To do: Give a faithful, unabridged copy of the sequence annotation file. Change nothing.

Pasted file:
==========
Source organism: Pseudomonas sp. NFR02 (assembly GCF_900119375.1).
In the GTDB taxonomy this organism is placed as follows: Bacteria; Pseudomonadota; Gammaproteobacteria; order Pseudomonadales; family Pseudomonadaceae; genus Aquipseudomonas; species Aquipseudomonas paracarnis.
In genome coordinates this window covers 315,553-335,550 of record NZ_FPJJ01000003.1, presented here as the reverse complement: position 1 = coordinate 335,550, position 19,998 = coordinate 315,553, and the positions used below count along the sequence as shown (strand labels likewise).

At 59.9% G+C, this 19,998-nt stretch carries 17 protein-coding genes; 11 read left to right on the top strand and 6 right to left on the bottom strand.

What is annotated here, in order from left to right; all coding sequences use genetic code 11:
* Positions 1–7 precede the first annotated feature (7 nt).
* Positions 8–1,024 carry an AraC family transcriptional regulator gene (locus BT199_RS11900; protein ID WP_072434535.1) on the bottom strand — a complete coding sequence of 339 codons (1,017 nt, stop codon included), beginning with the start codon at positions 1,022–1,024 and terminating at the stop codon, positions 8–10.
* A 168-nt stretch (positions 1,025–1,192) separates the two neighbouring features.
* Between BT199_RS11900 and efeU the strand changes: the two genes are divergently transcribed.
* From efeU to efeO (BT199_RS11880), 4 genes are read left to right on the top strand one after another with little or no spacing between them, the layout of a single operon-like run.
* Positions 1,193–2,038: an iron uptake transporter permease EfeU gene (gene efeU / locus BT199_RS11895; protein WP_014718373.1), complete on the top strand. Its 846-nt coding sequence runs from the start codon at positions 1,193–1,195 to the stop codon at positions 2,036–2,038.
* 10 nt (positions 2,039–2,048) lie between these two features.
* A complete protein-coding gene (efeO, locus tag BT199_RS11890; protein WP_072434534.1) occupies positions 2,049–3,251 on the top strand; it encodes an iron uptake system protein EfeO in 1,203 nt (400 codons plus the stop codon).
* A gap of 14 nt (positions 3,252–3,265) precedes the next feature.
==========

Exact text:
Source organism: Pseudomonas sp. NFR02 (assembly GCF_900119375.1).
In the GTDB taxonomy this organism is placed as follows: Bacteria; Pseudomonadota; Gammaproteobacteria; order Pseudomonadales; family Pseudomonadaceae; genus Aquipseudomonas; species Aquipseudomonas paracarnis.
In genome coordinates this window covers 315,553-335,550 of record NZ_FPJJ01000003.1, presented here as the reverse complement: position 1 = coordinate 335,550, position 19,998 = coordinate 315,553, and the positions used below count along the sequence as shown (strand labels likewise).

At 59.9% G+C, this 19,998-nt stretch carries 17 protein-coding genes; 11 read left to right on the top strand and 6 right to left on the bottom strand.

What is annotated here, in order from left to right; all coding sequences use genetic code 11:
* Positions 1–7 precede the first annotated feature (7 nt).
* Positions 8–1,024 carry an AraC family transcriptional regulator gene (locus BT199_RS11900; protein ID WP_072434535.1) on the bottom strand — a complete coding sequence of 339 codons (1,017 nt, stop codon included), beginning with the start codon at positions 1,022–1,024 and terminating at the stop codon, positions 8–10.
* A 168-nt stretch (positions 1,025–1,192) separates the two neighbouring features.
* Between BT199_RS11900 and efeU the strand changes: the two genes are divergently transcribed.
* From efeU to efeO (BT199_RS11880), 4 genes are read left to right on the top strand one after another with little or no spacing between them, the layout of a single operon-like run.
* Positions 1,193–2,038: an iron uptake transporter permease EfeU gene (gene efeU / locus BT199_RS11895; protein WP_014718373.1), complete on the top strand. Its 846-nt coding sequence runs from the start codon at positions 1,193–1,195 to the stop codon at positions 2,036–2,038.
* 10 nt (positions 2,039–2,048) lie between these two features.
* A complete protein-coding gene (efeO, locus tag BT199_RS11890; protein WP_072434534.1) occupies positions 2,049–3,251 on the top strand; it encodes an iron uptake system protein EfeO in 1,203 nt (400 codons plus the stop codon).
* A gap of 14 nt (positions 3,252–3,265) precedes the next feature.